- - Tuesday, August 12, 2014

Second in a series.

New York-President Obama should strengthen the financial condition of the Federal Reserve System soon, as a matter of urgency.

Rather than learning about looming challenges watching television while on vacation, our president actually should use his phone, his best financial minds and his pen to act decisively before the next phase in the debt crisis hits, not afterward, when solutions will be more difficult to implement and far more costly.

America faces ever more vexing dangers


In 2014, because American households, corporations, governments and financial institutions can borrow at interest rates that have been too low for too long, our nation remains addicted to debt, more than five years into a structural economic crisis that brings long-simmering geopolitical tensions to the boil.

At year-end 2013, America’s debt totaled $56 trillion, up 8 percent from $51.8 trillion at year-end 2008. This towering level hurts us less than it should because our central bank has been able to keep U.S. dollar-based interest rates artificially low.

Rising nations and resource-rich states understand mounting dangers of excess financial leverage and of Fed initiatives since 2008 that suppressed key U.S. dollar interest rates in hope of re-igniting global growth.

Many believe these policies actually compounded economic challenges inside and outside America, that no central bank or government can effectively manage.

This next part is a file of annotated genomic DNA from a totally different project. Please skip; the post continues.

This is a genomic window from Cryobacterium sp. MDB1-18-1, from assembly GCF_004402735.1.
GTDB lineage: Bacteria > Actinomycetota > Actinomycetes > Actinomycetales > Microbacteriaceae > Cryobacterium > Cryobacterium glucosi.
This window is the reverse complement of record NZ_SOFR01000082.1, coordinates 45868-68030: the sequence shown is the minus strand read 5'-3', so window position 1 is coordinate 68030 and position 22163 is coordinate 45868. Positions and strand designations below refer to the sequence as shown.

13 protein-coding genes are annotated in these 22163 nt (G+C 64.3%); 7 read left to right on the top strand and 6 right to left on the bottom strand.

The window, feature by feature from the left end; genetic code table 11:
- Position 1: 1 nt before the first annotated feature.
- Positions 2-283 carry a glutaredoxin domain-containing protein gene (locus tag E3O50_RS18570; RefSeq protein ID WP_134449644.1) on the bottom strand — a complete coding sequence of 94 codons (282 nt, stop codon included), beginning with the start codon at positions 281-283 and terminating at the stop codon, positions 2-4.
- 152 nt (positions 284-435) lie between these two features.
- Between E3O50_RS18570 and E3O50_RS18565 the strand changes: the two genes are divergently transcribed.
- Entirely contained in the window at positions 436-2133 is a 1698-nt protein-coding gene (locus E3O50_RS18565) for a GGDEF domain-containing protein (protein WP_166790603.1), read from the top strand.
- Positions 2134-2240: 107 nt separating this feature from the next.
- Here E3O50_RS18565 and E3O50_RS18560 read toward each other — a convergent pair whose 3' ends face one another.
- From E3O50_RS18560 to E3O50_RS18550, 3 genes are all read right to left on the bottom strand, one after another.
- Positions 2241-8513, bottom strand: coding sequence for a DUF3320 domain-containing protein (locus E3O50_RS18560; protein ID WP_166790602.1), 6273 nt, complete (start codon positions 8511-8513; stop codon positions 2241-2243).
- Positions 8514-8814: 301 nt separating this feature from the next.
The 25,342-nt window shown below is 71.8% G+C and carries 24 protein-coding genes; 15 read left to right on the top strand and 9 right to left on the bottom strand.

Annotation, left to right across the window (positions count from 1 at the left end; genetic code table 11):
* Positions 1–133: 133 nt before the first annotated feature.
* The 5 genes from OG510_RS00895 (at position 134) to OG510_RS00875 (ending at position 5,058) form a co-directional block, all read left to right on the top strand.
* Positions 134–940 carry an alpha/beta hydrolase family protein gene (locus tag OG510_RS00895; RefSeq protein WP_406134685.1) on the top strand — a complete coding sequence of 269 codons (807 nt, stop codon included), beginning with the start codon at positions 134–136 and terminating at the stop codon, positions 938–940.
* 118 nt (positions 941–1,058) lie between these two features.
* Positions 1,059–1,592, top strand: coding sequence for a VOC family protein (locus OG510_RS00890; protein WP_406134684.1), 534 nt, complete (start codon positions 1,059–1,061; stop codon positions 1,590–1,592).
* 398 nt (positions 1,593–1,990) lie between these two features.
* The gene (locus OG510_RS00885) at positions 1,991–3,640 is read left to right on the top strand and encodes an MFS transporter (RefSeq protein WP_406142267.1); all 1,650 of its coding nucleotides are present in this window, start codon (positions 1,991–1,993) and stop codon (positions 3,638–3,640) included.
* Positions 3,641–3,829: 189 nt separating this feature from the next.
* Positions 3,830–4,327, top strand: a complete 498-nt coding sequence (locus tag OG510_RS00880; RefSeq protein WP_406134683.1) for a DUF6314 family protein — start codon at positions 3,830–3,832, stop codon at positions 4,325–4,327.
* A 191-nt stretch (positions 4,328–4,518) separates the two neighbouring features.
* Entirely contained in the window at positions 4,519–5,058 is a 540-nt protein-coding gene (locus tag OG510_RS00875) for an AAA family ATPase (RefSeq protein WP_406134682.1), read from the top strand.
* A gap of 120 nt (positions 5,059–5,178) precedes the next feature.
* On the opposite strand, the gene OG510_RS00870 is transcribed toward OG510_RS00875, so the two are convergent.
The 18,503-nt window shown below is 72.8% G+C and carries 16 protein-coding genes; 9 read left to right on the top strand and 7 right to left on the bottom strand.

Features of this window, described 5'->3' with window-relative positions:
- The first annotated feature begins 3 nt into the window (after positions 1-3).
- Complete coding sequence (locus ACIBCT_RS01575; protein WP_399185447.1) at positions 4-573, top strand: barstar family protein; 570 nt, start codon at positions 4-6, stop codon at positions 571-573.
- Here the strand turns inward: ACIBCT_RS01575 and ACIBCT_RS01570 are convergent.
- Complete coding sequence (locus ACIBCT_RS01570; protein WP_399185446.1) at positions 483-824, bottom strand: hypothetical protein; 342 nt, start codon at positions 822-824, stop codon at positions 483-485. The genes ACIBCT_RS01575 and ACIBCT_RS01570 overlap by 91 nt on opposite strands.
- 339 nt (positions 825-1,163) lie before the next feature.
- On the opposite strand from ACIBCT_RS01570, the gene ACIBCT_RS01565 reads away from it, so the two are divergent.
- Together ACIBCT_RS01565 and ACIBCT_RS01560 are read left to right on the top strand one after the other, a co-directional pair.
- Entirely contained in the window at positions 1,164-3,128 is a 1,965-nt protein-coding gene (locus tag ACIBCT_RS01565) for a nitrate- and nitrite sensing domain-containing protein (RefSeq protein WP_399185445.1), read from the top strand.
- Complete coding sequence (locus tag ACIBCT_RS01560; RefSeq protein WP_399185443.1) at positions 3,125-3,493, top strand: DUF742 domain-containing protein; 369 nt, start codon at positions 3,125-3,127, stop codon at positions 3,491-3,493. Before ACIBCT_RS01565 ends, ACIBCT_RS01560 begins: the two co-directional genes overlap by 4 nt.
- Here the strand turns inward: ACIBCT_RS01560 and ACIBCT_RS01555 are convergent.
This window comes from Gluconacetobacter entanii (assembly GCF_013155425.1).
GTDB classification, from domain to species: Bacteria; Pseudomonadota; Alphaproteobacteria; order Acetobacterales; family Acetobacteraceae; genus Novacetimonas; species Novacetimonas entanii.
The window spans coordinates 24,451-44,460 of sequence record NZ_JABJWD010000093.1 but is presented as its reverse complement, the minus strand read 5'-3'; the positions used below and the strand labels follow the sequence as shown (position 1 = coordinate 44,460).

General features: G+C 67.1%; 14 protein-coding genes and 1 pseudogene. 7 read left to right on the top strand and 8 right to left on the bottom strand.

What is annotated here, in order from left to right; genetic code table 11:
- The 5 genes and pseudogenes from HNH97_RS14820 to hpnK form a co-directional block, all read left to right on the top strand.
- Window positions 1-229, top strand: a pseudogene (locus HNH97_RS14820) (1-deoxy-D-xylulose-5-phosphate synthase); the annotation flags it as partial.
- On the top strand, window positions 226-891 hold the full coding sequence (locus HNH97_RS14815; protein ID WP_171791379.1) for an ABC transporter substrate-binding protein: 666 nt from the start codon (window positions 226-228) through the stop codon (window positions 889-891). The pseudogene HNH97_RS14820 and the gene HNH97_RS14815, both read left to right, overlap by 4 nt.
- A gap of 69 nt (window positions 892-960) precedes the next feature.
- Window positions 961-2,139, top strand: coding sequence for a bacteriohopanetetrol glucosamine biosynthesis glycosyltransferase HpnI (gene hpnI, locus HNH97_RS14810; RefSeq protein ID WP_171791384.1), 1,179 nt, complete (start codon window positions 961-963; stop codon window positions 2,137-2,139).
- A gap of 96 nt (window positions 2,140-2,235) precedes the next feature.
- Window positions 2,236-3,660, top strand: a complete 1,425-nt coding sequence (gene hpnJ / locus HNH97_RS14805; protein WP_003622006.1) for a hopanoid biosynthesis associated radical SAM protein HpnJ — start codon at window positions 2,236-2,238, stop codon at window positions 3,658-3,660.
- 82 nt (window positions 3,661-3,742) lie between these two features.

For many reasons, America must now be fully prepared to defend the value of our currency as rivals and enemies force an end to the post-World War II status quo, when the U.S. government and currency reigned supreme.

But are we truly prepared for what likely comes next?

The biggest unresolved financial problem in America

While U.S. regulators and legislators roundly criticize 11 large American banks for their failure to plan adequately for looming disaster scenarios, America’s largest financial institution, the Federal Reserve System, seems the most vulnerable.

Since 1981, the Fed has been able keep key U.S. dollar-based interest rates on a downward trajectory — a path that inflated the recorded values of dollar-based assets.

At this moment, the U.S. dollar remains strong compared to most widely traded currencies — but conditions can change swiftly as we see in Russia, where the ruble is down 5 percent in one month and in Ukraine, where the hryvnia is down 7 percent during the same period.

Does the Fed have a large enough cushion to absorb inevitable losses when U.S. dollar-based interest rates get forced upwards?

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